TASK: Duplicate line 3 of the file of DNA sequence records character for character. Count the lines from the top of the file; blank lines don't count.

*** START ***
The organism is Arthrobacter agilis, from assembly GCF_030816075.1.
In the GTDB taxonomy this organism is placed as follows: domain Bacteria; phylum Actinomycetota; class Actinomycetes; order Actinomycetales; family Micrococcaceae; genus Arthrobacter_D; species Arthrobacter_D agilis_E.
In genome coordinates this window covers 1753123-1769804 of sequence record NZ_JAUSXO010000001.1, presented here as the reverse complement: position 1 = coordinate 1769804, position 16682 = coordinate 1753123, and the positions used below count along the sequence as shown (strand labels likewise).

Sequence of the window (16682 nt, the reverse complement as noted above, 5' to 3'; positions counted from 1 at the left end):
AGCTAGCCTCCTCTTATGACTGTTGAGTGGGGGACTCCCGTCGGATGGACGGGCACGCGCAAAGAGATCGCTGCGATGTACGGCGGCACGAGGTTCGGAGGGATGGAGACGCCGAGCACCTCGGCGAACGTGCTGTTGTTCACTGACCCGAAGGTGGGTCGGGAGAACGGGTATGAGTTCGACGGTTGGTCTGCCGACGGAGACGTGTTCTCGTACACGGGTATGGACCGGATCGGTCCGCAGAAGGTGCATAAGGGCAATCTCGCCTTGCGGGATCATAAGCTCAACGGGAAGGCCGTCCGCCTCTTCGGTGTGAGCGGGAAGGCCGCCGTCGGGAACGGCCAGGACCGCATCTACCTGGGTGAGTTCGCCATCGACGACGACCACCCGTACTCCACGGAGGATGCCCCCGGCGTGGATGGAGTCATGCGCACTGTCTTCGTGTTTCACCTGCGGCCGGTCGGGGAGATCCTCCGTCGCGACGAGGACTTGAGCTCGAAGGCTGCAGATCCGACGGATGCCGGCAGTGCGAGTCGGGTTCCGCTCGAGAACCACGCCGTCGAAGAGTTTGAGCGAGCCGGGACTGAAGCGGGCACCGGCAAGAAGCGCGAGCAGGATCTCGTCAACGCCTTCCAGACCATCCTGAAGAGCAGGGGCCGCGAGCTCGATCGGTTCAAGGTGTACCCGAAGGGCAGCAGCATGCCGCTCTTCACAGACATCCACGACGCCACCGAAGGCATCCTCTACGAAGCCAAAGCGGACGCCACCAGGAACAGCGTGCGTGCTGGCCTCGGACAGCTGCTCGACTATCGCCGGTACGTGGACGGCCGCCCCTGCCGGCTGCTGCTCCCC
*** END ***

In genome coordinates this window covers 1753123-1769804 of sequence record NZ_JAUSXO010000001.1, presented here as the reverse complement: position 1 = coordinate 1769804, position 16682 = coordinate 1753123, and the positions used below count along the sequence as shown (strand labels likewise).